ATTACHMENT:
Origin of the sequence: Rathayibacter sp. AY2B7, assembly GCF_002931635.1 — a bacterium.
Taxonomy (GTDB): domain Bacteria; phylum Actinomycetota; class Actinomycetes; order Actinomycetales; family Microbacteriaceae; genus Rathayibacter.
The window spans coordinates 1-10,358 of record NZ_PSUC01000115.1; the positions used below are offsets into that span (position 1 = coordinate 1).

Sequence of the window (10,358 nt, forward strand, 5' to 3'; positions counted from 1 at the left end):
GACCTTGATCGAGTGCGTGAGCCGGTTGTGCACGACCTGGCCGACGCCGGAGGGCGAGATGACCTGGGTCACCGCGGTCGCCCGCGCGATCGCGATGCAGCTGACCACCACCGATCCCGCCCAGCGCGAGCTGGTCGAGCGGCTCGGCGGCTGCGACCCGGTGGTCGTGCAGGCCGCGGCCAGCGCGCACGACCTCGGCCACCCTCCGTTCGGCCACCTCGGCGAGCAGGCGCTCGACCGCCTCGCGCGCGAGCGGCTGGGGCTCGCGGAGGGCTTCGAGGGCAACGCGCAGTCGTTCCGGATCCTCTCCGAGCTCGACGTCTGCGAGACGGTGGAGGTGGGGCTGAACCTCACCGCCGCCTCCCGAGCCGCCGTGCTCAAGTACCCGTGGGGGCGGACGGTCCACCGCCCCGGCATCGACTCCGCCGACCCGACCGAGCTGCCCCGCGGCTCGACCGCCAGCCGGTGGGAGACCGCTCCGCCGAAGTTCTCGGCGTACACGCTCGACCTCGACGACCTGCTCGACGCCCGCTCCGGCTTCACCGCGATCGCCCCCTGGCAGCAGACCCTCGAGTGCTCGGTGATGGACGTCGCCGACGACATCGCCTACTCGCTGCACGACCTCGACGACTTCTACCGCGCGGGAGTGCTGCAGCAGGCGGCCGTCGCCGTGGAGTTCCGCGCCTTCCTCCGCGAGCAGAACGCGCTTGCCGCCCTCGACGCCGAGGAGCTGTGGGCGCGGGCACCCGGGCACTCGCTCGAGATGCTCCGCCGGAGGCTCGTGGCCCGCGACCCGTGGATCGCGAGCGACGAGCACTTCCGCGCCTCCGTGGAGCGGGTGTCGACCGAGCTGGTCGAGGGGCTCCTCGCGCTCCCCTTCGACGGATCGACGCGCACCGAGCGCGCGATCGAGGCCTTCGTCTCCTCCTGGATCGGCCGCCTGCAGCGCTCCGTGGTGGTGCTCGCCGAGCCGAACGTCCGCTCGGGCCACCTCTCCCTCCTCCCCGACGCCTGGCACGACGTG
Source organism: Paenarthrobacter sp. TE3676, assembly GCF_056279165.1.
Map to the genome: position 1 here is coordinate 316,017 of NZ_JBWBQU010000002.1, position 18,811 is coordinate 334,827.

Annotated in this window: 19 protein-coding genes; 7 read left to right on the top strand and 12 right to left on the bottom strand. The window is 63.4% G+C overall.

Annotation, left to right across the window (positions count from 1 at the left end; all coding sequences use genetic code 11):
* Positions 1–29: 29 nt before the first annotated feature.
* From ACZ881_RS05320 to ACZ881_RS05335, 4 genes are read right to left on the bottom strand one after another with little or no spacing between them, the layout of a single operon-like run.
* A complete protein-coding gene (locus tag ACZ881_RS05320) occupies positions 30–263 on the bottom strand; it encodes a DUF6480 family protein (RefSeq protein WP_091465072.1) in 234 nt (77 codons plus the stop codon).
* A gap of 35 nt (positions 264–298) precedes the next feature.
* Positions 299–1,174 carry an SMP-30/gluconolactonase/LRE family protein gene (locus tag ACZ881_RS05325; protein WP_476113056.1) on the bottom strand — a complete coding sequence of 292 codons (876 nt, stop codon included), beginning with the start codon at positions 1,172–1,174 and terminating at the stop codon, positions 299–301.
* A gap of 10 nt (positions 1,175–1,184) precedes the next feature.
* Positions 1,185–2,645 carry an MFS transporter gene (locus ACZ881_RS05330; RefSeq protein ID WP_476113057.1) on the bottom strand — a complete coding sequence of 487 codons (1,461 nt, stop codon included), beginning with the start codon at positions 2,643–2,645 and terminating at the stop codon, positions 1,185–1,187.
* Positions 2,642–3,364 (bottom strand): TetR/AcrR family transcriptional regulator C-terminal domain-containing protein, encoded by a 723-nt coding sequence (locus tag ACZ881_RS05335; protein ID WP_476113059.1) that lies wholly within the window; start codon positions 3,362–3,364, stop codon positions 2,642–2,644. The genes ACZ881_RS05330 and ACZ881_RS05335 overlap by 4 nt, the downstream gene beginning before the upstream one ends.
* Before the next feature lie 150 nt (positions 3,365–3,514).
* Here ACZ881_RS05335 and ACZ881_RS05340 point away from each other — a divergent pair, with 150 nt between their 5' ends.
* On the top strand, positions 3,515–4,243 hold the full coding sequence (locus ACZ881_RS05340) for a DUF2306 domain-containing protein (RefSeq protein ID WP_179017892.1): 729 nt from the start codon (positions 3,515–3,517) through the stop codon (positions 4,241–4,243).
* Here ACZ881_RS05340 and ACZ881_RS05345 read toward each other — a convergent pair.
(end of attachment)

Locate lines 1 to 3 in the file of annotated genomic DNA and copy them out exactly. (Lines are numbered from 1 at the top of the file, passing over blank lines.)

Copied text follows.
Origin of the sequence: Rathayibacter sp. AY2B7, assembly GCF_002931635.1 — a bacterium.
Taxonomy (GTDB): domain Bacteria; phylum Actinomycetota; class Actinomycetes; order Actinomycetales; family Microbacteriaceae; genus Rathayibacter.
The window spans coordinates 1-10,358 of record NZ_PSUC01000115.1; the positions used below are offsets into that span (position 1 = coordinate 1).